Sixth, make an honest assessment of how much cooperation the US can really expect from the Chinese in international hotspots. Protracted negotiations with the Chinese over any number of issues, but particularly North Korea and Iran, are not worth the sacrifice of other interests. They run interference in the UN Security Council for both regimes and others besides, more than they contribute to solutions.
US allies in Asia and friends who depend on them have long wrung their hands at the prospect of US withdrawal. At no time since the administration of former US president Jimmy Carter, however, has their concern looked more plausible. Countries in the region are in the early stages of planning against that eventuality. They need reassurance. All the trips to the region and speeches in the world, however helpful to the cause, will not fill the gap alone.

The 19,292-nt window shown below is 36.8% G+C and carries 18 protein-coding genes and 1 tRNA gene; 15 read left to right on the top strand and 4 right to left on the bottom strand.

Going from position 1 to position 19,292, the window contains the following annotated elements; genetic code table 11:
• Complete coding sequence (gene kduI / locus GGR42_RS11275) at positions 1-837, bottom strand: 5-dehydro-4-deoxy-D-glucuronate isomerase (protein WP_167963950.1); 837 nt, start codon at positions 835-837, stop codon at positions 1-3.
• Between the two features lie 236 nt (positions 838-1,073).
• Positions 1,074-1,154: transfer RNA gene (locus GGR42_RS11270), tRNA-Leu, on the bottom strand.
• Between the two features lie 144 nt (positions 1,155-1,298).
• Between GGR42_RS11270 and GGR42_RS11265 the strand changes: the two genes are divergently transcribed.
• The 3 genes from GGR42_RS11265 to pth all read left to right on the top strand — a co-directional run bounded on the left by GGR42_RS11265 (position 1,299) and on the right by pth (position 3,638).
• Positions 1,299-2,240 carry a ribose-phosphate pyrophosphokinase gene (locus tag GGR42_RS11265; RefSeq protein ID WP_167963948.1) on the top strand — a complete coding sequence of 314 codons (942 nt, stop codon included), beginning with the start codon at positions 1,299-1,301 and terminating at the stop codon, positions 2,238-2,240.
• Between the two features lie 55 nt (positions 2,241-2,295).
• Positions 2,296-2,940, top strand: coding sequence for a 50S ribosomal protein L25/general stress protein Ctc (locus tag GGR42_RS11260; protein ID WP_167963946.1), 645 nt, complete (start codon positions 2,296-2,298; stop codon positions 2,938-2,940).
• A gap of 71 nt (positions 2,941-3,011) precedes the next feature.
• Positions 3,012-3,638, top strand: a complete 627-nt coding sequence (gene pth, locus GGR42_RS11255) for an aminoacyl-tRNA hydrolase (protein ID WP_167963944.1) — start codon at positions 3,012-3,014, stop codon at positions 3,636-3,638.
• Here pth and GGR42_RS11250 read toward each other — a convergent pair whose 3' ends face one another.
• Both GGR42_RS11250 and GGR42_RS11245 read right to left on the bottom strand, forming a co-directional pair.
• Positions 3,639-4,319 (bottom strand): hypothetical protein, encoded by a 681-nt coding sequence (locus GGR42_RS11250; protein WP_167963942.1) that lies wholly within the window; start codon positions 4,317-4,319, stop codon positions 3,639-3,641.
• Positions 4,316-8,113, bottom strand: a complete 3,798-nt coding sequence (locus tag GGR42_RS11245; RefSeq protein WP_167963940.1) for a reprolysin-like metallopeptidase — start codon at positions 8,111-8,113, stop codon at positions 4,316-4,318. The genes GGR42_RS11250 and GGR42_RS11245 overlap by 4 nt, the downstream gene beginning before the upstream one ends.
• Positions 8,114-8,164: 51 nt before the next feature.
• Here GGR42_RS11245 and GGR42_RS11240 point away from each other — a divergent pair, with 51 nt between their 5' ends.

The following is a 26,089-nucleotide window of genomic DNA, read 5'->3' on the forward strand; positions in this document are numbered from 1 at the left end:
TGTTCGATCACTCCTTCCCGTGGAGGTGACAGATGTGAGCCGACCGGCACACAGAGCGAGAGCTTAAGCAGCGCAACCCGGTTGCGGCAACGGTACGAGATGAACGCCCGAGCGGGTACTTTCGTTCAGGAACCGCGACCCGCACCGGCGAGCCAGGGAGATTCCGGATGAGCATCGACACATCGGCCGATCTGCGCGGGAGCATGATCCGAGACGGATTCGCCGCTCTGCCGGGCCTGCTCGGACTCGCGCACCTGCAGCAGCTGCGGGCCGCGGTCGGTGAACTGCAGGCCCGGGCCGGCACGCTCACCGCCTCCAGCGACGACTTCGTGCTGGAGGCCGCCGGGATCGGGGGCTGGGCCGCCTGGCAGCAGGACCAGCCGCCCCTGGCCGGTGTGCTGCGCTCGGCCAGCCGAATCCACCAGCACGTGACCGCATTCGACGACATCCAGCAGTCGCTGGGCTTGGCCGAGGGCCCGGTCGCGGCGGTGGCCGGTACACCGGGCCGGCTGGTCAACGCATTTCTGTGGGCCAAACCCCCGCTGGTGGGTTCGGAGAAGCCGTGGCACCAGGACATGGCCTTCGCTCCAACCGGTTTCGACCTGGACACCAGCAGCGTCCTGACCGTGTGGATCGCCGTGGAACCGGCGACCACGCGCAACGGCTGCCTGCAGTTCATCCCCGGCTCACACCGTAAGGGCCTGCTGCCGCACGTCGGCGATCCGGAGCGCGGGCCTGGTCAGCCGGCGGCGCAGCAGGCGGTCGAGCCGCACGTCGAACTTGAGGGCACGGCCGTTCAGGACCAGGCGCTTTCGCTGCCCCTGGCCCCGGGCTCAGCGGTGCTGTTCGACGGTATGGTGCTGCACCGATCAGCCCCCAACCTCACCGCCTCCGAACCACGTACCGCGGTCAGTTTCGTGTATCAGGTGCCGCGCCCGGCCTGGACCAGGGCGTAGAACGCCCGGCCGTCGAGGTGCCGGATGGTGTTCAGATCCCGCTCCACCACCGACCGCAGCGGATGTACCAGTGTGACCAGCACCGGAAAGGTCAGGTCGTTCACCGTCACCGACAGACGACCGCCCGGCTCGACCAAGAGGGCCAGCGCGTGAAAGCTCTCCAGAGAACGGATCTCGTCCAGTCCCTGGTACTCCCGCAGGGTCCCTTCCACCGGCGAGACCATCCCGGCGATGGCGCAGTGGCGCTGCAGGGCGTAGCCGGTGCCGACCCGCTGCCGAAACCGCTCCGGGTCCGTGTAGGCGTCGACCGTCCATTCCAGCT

The region wants a “resident” US. It wants a strong US. It is even good for the Chinese themselves, because it precludes some of the most aggressive scenarios in their own development. The Obama administration needs to consider the full range of policy decisions and diplomacy in this light. The future of US alliances and, by extension, US long-term security, depends on it.
Walter Lohman is director of the Asian Studies Center at The Heritage Foundation.